Google is introducing a new device designed to bridge the gap between your laptop, tablet or smartphone and your TV. It’s called Chromecast, and it’s a tiny device that you can plug into a TV.
Once it’s plugged in you can use your PC or mobile device to find a YouTube video, send it to your TV, and use your PC, phone, or tablet as a remote control. But it’s not restricted to YouTube — you can also stream videos from Netflix, Google Play Movies, or other online video sources.
It is available from Amazon, Best Buy, and the Google Play Store for $35 and will also be sold at Best Buy and Amazon.
Users will get 3 free months of Netflix with a purchase — that alone is a $24 value. Surprisingly, you can get that credit even if you’re an existing Netflix customer.
Update: Ding dong, the Netflix promotion is dead.
Chromecast runs a simplified version of Google Chrome OS, and connects to the internet over an 802.11b/g/n WiFi connection. Videos are streamed straight from the internet, not from your PC, phone, or tablet.
In other words, while you can use your mobile device to play, pause, control volume, or control other aspects of playback, you can also exit the YouTube app to take a phone call or surf the web and video will continue playing.
Since the Chromecast system is tied to Google Chrome, it’s designed to work with any device that runs Chrome. That includes iPhones, iPads, Android devices, and computers.
What’s nifty about this concept is that you don’t need to buy a Google TV box, an Apple TV, or another internet-connect device to stream online video to a TV. Chromecast is basically designed to take video from devices you already have and send it to your TV.
Developers will need to use the Google Cast SDK to enable support for Chromecast. Right now apps including YouTube, Google Play, and Netflix already use that. But developers can use a new developer preview of the Google Cast SDK for Android, iOS, and Chrome to add support to their existing apps.
Chromecast also supports streaming music from the internet, and Google showed off the device streaming audio from Pandora and Google Play Music.
Google also showed off a work-in-progress feature which lets you send any content from a Google Chrome browser tab on your PC to your television. This lets you send pictures or other content to the biggest screen in your house. The contents of the web page show up on the TV, but not the URL bar, desktop, or other elements of your operating system.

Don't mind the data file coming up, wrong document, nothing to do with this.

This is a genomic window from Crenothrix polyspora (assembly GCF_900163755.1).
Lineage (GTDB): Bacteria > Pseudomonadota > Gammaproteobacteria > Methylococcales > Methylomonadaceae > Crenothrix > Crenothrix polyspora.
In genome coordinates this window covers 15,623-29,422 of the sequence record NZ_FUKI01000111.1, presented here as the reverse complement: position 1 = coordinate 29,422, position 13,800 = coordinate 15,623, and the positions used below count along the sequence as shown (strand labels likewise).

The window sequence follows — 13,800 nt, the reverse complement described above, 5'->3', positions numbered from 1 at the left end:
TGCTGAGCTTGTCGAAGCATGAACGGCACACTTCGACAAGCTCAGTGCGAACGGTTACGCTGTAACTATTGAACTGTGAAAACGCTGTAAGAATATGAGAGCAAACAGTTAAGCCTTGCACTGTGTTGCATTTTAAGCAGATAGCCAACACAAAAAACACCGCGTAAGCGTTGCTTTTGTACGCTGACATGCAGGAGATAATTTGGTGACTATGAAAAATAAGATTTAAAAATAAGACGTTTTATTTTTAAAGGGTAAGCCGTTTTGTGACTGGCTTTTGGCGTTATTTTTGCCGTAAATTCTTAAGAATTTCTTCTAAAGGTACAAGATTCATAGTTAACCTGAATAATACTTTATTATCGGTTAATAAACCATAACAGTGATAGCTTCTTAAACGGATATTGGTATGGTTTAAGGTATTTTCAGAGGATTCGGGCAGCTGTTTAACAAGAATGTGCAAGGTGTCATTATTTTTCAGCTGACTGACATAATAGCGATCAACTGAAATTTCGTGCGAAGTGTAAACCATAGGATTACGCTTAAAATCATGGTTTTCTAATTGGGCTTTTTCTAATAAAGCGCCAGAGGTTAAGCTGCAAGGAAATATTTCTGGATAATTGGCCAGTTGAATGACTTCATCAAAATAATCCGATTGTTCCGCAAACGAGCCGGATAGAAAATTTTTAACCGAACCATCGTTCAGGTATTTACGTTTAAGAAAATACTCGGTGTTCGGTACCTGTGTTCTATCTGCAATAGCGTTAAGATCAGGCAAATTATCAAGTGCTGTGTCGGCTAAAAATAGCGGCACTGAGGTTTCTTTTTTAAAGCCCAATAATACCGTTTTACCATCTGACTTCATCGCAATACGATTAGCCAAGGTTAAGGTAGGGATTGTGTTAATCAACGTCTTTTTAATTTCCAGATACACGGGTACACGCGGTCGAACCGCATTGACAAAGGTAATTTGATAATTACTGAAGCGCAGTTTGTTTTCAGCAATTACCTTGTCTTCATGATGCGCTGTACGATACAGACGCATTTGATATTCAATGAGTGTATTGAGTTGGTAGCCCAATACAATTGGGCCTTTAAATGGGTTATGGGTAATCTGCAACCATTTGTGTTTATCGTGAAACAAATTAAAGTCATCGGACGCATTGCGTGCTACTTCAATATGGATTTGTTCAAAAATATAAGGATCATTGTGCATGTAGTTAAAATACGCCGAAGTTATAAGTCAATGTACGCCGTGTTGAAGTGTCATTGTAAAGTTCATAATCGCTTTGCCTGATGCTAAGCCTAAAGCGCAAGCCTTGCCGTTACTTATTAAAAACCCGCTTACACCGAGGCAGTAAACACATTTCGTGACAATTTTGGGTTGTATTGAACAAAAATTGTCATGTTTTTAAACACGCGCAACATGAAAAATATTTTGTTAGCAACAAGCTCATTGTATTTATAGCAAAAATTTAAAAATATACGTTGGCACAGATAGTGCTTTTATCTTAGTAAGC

You can even open a new browser tab while the contents of the previous tab continue streaming.
If the concept sounds familiar, Google attempted to so something similar with the ill-fated Google Nexus Q media streaming box. But Chromecast appears to be much more versatile, offering users far more ways to stream content to a TV.
At $35, the Chromecast is also a much more affordable device than the discontinued $299 Nexus Q.
ChromeCast and the Google Cast platform is also Google’s answer to Apple’s AirPlay service, which lets you stream content from an iOS or OS X device to your TV. What makes Google’s solution different is that it’s a cross-platform service that uses your PC or mobile device as a remote control for initiating and controlling playback, but which streams content straight from the internet to your TV.
The Chromecast measures about 2 inches across and weighs 1.2 ounces. There’s also a USB cable and power adapter included in the box. If your TV has a USB port, you won’t need the adapter, but you will need to use the USB cable to power your Chromecast.
Google says the Chromecast device will be the first device to use Google Cast, but the company hopes that the technology will be built into hardware solutions from other companies in the future.
Can’t wait for the protocol to be added to XBMC, just like Airplay was also added. Seeing it become a standard included with Smart TVs, 5.1 receivers and what not could also be very good, because now, even though I don’t own any Mac and only almost deceased iPod Touches and an old Airport Express, I’m using Airplay around the house to stream music; I’m still choosing to hack and emulate it under Windows and Android because DLNA/uPnP and Bluetooth suck…
Interesting that Goog would be forwarding Chrome sticks when Android sticks kind of popped up on their own.
Does Chrome afford Google more user data or something do you think?
There has to be something tasty at stake for them to do this.
That being said… purchased!
I am sure Roku is not happy about this. Their Roku streaming stick (currently) has a lot more content available but it is much more expensive. If Chromecast becomes popular and adds more providers the Roku stick is as good as dead.
Roku offers streaming of files. . . . from what I understand. Doubt Google will ever offer that as they are myopic when it comes to the web.
In other words, this is a gimped Google/Android TV stick that is totally reliant on the web. I’ll pass.
Twonky Beam offers a Roku channel. Using this and the Twonky Beam Android/iOS app on your phone or tablet you can navigate to streaming servers on your home network, to YouTube and many other Web videos, or to local storage multimedia files and “beam” the stream to your Roku. For off-device media sources you can shut the mobile device down and the Roku keeps playing.
Roku could buy them out or design a clone. I doubt this very limited Chromecast doo-dad is going to displace Roku in the market.
I would like to see more devices like this and I think we will in the near future. I don’t like how it’s all tied down to Google’s own services so this device isn’t for me exactly even though I am using Android on my HP TouchPad.
Cool. You can mirror a browser tab to your HDTV for better viewing without wires. Costs less than an Android dongle and you don’t have to learn anything new to use it.
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